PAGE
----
Liberal Zionist hero Amos Oz used the phrase “divorcing” Palestinians all the time. Though Ziv points out that the true left in Israel, the small community of human rights activists, doesn’t like the discourse of “separating from the Palestinians, divorcing from the Palestinians,” because they’re for coexistence.
Back in the U.S., there is a report that the Democratic leadership is actually trying to signal that it might support Netanyahu’s position, and not oppose annexation of portions of the West Bank. The one-state reality indeed!
And meantime, U.S. Rep. Rashida Tlaib, the first Palestinian woman in Congress, says that the two-state discourse is “separate but unequal,” something that didn’t work in the U.S.
She offered her vision of a one-state outcome in an interview with teenage Palestinian journalist Janna Jihad, posted yesterday. One state is preferable, and it’s also the most practical idea, Tlaio says.
I’m a person that does believe in a one state solution. I know a lot of folks are still– I just think we’re past that. I was your age and I believed that two states was possible…
So people believe I obviously believe in self determination. I can tell you. If If folks believe they can have the two states, and have equality and true freedom– I’ll be completely supportive, Janna, but I feel like we’ve gone past that. That it’s been destroyed by the current rightwing government right now of Israel. I mean Netanyahu is not supporting the two state. No matter how much they say, it’s not happening.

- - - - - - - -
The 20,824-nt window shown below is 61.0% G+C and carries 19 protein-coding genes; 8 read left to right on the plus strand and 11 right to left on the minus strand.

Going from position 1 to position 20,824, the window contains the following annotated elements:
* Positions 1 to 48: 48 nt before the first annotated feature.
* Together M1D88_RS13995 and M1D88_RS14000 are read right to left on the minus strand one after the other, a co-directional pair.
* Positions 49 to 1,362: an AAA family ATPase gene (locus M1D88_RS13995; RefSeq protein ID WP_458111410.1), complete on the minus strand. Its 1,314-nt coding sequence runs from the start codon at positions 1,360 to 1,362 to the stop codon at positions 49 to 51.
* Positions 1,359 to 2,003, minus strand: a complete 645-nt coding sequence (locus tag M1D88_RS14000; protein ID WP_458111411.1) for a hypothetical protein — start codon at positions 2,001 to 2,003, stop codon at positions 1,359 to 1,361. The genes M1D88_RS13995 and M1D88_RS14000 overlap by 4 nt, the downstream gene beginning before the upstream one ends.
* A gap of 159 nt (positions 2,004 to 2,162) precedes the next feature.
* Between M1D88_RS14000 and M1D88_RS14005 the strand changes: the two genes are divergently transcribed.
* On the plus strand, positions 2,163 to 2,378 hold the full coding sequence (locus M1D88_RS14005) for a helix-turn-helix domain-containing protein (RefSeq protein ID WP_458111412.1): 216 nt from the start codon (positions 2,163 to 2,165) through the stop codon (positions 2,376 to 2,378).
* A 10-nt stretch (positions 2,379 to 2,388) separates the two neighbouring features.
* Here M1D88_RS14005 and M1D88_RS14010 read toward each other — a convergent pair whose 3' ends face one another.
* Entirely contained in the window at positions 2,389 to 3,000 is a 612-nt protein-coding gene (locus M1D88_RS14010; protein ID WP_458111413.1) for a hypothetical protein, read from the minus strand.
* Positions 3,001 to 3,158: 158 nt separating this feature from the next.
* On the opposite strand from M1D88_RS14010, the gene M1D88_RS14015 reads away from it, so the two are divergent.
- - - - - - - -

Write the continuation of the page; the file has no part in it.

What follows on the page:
For me more and more I see that the only way is to integrate schools, is to integrate neighborhoods. That’s what we learned here in the United States… Even freed slaves believed, Oh, there was a movement, well maybe the south can be for African Americans, right… And the north — but that didn’t work. So separate but equal doesn’t work. And I feel like in this case it doesn’t… However I’m still an American so I’m not going to impose my beliefs onto a whole people. They can decide what they want but right now I don’t see a two state being possible.
It would be nice if politicians could discuss these ideas openly, but Tlaib is of course the exception. The Israel lobby groups in the Democratic Party seek to redline her position. Democratic Majority for Israel is outraged by Tlaib’s stance.
Facts: Rashida Tlaib specifically stated her opposition to a 2 state solution “One state. It has to be one state.“ [Link to an Electronic Intifada quotation]. The leaders of the BDS Movement oppose 2 state solution
In fact, Americans are actually open to the idea. A response to Democratic Majority cites Shibley Telhami’s polling of last year.
If the 2SS isn’t possible, 64% of Americans would choose a binational state with equal rights for all as opposed to permanently occupying & subjugating Palestinians in a separate, but unequal state. The fight is against Netanyahu & the Israeli Right.
So Israeli politicians embrace apartheid. US pols embrace separate-and-unequal. And we’re still hoping for an open discussion about Zionism and equality…